RATLIFF: I told my wife I was going to Wal-Mart to be a greeter. Well, you know, I've worked all of my life and sitting is not a job that I look forward to. This has been a challenge for me, coming to school here, because I've always been active, always working. And sitting here working in this book has been a challenge.


BLOCK: Ten years ago, Spartanburg County had 36,000 manufacturing jobs. Now, that's dwindled to 24,000, many of them now in the automotive industry.

WARREN SNEAD: Okay. This is an outer belt that's being made...

BLOCK: Cooper Standard in Spartanburg makes sealing components for cars, the strips that keep out rain and noise.

SNEAD: You're looking at a brand new building.

BLOCK: Human resources manager Warren Snead explains that state tax breaks helped them expand this year after a dire stretch in 2009, when the auto industry was in the dumps. Two years ago, Cooper Standard filed for bankruptcy. Employees took a pay cut. There were layoffs.

SNEAD: What didn't kill us made us stronger. You know, we were cautiously looking to the future. Do we have confidence that the economy is strong? I can tell you, we could hire more people today if we had confidence that the economy was going to remain robust.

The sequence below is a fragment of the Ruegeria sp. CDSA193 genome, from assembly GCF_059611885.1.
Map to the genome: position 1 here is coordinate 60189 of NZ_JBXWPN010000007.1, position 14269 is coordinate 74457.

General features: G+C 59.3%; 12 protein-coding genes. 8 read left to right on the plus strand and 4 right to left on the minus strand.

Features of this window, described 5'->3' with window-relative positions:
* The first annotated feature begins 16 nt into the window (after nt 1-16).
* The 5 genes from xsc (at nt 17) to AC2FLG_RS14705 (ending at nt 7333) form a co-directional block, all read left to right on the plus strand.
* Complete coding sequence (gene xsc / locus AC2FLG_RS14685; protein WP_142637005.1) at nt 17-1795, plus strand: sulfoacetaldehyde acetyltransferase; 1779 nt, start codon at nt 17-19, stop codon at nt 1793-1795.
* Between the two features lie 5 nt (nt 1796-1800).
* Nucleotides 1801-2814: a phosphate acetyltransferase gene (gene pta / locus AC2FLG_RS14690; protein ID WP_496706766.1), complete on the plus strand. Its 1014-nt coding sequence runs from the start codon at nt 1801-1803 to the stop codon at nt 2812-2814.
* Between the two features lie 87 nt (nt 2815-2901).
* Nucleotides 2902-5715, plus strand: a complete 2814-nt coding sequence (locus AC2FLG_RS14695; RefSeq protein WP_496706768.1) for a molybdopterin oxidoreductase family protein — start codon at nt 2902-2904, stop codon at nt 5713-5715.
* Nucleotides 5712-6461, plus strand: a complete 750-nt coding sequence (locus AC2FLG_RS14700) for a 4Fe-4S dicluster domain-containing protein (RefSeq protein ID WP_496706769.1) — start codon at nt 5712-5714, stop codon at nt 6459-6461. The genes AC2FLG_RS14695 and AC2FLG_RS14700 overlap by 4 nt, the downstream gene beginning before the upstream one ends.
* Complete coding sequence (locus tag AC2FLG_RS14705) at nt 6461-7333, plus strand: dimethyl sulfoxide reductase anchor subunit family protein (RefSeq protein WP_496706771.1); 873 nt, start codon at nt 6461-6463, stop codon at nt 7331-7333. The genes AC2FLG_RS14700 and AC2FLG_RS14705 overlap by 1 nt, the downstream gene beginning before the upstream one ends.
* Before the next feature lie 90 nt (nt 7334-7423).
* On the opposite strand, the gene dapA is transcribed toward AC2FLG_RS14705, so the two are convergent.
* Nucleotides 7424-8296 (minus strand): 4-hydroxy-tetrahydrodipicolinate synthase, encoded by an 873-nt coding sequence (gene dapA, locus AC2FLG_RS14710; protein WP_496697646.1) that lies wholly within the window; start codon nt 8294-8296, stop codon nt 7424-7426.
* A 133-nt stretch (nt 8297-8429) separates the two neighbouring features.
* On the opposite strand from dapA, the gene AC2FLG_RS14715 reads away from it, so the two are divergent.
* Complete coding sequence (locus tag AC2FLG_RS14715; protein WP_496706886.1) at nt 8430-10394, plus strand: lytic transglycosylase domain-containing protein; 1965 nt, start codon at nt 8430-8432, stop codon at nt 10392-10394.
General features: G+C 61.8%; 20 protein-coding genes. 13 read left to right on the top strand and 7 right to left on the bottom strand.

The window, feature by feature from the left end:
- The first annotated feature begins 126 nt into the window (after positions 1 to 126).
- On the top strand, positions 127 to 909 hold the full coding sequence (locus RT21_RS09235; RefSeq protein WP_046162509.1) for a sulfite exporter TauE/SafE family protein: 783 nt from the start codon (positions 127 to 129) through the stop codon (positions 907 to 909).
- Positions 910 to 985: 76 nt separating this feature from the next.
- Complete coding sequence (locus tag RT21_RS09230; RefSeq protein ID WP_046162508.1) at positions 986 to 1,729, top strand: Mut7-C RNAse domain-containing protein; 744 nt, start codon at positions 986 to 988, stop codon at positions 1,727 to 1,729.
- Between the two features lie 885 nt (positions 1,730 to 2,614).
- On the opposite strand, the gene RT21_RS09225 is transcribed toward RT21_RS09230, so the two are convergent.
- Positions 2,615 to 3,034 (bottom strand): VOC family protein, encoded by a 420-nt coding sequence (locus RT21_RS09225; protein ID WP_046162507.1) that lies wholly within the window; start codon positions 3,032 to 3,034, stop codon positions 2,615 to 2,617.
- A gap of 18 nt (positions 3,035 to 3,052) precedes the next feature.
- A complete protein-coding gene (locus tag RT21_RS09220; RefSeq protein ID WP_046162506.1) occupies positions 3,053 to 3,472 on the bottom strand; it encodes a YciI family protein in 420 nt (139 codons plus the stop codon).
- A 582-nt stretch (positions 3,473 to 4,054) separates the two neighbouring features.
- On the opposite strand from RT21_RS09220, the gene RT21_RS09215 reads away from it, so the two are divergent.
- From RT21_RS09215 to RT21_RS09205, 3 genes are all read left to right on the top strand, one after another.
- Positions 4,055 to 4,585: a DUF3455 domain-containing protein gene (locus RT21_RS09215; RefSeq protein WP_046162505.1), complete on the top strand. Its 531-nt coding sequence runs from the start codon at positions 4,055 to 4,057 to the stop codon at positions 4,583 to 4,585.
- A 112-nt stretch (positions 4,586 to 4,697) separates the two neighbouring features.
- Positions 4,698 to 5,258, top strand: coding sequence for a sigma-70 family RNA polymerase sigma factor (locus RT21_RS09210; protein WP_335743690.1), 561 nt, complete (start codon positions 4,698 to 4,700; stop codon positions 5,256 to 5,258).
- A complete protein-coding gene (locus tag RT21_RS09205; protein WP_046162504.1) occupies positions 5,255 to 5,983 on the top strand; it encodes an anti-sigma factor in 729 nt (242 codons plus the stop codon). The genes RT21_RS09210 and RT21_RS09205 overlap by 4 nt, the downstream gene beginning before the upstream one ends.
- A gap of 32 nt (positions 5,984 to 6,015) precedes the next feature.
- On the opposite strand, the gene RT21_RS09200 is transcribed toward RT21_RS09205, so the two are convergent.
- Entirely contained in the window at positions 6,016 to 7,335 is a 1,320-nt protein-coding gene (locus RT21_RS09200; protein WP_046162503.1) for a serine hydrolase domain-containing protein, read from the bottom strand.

BLOCK: And Snead says these jobs require different skills than the textile jobs of the past, and a high school degree, at least.

SNEAD: It is now really a pre-requisite. It's just not possible to go into this environment and not be able to read a gauge, or to read a screen, or to type commands into a computer.

BLOCK: In Spartanburg, Cooper Standard has expanded its workforce this year, and one of its new employees is 23-year-old Quinton Varnadore, a machine operator glad to have a job that pays 13.62 an hour.

QUINTON VARNADORE: I just bought my first house, just moved in last month. I love it. I love being on my own. I got a foreclosed house for half the price and I'm actually paying less to live in my own home than live in an apartment right now.

BLOCK: At first there was trouble trying to get his mortgage from Bank of America, but, Quinton says, as soon as Warren Buffett bailed them out, boom, I got a house. I'm Melissa Block in Spartanburg, South Carolina.

SIEGEL: And tomorrow on our program, Melissa will talk with people in Spartanburg about politics. South Carolina's primary is early, January 21st, and no surprise, the economy is front and center on voter's minds.